Wednesday, August 31, 2011

10 reasons you wish you worked at Google

I just spent the last two days at Google for training and team building on behalf of one of my clients. I became intensely jealous of the culture at this massive internet company. Hence, 10 reasons you wish you worked here.

1. Google HQ, where 5000+ Googlers work, is in Mountain View, CA, where the weather is perfect every day.
2. You're never more than a two minute walk from a micro-kitchen stocked with cereal, fresh fruit (even figs!), a wide selection of gourmet snack items (fresh and non-perishable) and at least 30 kinds of beverages, from coffee to Coke to Odwalla smoothies to Hint Water. All free.
3. The cafeterias, which are also free to employees and their guests, feature a wide variety of foods, mostly locally sourced and organic. Seeing the line of South Asians at the Namaste counter, I loaded up my plate with daal, naan, roti and Tandoori chicken.
4. You are asked to dedicate 20 percent of your time to a project separate from your regular duties. It doesn't even have to result in a profitable product launch for Google. It can just be something cool or charitably minded.
5. You can use adorable Google bikes to get from one office to another. Or request a free ride from an on-campus "taxi."
6. If you live in San Francisco, you can catch a free ride to work on a fancy coach-style bus. They leave from various neighborhoods every 10 minutes and there's free wifi on board. Most bus riders haul in bags of dirty laundry and use the on-campus machines to clean their clothes.
7. If carrying your laundry to work doesn't burn off the three meals a day you're snarfing down at work, you can get your exercise on the playing fields, the beach volleyball courts or in the lap pool. And top it off with a free massage--there are dedicated rooms in every building with full-time massage therapists on staff.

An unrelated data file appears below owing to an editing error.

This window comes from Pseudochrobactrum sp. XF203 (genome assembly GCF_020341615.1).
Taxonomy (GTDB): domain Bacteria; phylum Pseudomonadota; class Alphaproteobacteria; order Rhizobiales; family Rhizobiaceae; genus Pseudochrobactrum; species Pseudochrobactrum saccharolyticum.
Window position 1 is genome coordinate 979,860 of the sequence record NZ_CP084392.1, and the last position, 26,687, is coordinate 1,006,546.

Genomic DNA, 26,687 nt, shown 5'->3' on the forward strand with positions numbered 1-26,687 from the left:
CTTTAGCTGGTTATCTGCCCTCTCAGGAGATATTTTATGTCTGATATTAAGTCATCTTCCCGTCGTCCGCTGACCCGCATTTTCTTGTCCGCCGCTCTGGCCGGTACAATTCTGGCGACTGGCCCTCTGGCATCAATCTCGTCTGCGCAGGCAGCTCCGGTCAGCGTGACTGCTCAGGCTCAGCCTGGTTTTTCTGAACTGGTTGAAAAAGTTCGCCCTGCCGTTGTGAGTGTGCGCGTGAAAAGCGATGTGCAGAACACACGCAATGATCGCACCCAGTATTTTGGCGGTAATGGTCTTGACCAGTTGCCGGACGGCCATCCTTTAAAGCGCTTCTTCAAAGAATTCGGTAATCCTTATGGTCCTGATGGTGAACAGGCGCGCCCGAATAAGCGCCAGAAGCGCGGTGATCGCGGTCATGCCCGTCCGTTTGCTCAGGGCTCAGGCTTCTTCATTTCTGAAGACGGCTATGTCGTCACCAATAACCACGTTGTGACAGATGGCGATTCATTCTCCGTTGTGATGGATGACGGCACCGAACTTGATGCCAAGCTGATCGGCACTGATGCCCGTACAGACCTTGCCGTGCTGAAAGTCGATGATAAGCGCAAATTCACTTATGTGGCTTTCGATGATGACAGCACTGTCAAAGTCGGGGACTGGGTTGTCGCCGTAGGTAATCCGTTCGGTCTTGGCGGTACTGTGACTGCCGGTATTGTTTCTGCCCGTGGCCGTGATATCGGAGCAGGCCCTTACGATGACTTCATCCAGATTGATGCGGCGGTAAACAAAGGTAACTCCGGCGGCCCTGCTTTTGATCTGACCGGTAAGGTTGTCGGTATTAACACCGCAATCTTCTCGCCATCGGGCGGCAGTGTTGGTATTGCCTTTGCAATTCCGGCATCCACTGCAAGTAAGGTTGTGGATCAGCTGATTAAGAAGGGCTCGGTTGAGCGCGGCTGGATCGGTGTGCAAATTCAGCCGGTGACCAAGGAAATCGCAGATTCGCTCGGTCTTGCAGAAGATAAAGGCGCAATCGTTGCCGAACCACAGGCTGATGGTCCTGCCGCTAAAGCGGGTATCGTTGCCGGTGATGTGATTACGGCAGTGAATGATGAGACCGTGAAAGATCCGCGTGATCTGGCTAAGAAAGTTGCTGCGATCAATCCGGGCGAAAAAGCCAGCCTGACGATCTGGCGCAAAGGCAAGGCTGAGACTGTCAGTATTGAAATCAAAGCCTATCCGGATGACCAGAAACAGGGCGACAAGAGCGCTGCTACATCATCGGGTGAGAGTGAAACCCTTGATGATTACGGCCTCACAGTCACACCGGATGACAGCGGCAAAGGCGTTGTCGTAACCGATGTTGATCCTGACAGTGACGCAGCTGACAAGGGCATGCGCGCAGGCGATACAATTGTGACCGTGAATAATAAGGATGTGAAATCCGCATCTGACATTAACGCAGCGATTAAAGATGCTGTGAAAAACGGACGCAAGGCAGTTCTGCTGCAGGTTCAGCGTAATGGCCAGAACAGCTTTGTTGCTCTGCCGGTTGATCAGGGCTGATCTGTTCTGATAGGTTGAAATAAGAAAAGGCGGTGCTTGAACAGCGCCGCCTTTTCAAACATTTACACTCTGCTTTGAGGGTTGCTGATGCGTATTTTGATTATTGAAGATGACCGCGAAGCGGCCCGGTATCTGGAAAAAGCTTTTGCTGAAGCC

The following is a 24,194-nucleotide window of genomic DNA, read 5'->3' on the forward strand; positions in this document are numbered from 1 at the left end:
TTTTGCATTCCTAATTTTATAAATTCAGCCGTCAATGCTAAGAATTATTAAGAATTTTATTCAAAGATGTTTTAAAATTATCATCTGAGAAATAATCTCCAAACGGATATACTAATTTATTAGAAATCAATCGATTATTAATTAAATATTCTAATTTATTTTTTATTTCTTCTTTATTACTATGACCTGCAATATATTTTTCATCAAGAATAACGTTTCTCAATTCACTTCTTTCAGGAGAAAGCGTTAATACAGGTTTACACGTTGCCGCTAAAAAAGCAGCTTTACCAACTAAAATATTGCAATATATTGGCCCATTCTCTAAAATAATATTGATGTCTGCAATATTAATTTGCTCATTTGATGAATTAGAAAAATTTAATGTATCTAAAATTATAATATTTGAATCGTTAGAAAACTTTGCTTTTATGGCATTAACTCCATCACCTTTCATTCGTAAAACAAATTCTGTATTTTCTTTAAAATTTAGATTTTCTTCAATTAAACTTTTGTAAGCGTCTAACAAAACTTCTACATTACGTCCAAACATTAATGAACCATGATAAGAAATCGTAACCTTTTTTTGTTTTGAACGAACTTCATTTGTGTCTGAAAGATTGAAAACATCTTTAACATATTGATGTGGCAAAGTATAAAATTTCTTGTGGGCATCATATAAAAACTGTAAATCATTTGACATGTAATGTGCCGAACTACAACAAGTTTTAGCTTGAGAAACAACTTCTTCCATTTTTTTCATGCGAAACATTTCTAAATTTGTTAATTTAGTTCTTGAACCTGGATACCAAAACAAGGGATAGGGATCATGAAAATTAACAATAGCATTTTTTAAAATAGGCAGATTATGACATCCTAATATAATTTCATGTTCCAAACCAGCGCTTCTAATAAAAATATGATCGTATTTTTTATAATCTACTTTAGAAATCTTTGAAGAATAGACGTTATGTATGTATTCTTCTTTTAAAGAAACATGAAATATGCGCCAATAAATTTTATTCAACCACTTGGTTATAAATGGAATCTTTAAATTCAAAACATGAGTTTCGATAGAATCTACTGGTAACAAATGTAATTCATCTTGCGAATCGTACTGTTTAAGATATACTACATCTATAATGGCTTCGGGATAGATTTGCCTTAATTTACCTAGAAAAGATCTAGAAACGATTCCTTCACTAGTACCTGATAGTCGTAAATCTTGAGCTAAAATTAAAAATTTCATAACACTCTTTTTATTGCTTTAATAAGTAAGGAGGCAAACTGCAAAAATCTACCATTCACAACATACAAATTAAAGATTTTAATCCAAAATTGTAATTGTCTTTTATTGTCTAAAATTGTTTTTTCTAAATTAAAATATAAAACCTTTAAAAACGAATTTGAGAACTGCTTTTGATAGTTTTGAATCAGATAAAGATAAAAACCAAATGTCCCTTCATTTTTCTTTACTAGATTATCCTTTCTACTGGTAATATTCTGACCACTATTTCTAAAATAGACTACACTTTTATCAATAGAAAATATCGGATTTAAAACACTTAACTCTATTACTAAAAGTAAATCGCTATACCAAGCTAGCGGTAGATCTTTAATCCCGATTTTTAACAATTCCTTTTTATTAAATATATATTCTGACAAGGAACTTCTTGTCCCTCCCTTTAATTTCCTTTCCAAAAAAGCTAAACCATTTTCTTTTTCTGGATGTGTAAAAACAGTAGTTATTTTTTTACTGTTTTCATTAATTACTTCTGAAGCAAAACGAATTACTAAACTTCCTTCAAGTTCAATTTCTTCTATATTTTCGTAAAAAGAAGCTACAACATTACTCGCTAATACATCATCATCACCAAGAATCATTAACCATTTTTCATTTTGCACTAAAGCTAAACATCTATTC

8. Make yourself comfortable in the Google bathrooms. The seats are heated, there are bidet functions should you want them, and there's plenty of educational literature pinned up so that no learning opportunity is wasted. And you can be sure that a company that pays for your meals and laundry isn't going to make you cough up a quarter for a tampon.
9. Get inspired. Artwork by Googlers is on exhibit, as is a T. Rex replica skeleton, a 3 foot Android phone and photos from small business owners around the world whose companies have benefited from Google ad buys.
10. Bring your dog to work. I saw countless pups as well as a ton of small children. And according to a Googler I spoke to, the daycare centers are so "amazing" they have a 3 year waiting list. Of course, most kids graduate from day care at age 3, so maybe that's one tiny little reason not to wish you worked at Google. Hah.
11. Okay, I'm won over, but this place is freaking utopia. Everyone carefully sorts their lunch tray leftovers into compost, recycling and trash bins, there are daily talks on self-improvement and knowledge sharing... and to top it off, a pashmina that slipped off me unnoticed during our tour was waiting on the curb 5 hours later.

Thursday, August 25, 2011

Doppleganger in the schoolyard

I walked Z to school again this morning (the weather is astonishingly beautiful) and noticed a middle-aged woman standing next to the school doors who looked exactly like my senior producer at work. Same hair. Same face. Same body. Same glasses. Even her posture was the same. I tried to catch her eye, but she looked right through me.

That's strange, I thought. I knew my production manager, Jean, lived in Oak Park, but this woman clearly was working at the school and Jean couldn't possibly hold down two simultaneous jobs. "Who's that lady in the black vest?" I asked Z.

"Ms. S-," she replied.

I was puzzled, but so intrigued I snapped a picture with my phone. Two hours later I was in a meeting with Jean and I asked her "Do you have an identical twin who works at Lincoln Elementary?"